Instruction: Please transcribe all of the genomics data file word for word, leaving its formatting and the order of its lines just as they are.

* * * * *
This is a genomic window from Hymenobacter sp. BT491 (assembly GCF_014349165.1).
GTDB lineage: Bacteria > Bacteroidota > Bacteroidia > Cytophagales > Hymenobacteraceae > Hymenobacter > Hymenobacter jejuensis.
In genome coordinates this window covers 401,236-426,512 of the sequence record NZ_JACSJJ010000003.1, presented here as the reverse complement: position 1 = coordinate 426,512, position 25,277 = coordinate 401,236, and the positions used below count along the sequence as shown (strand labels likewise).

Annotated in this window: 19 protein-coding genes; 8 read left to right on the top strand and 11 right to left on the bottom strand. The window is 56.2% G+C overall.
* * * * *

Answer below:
This is a genomic window from Hymenobacter sp. BT491 (assembly GCF_014349165.1).
GTDB lineage: Bacteria > Bacteroidota > Bacteroidia > Cytophagales > Hymenobacteraceae > Hymenobacter > Hymenobacter jejuensis.
In genome coordinates this window covers 401,236-426,512 of the sequence record NZ_JACSJJ010000003.1, presented here as the reverse complement: position 1 = coordinate 426,512, position 25,277 = coordinate 401,236, and the positions used below count along the sequence as shown (strand labels likewise).

Annotated in this window: 19 protein-coding genes; 8 read left to right on the top strand and 11 right to left on the bottom strand. The window is 56.2% G+C overall.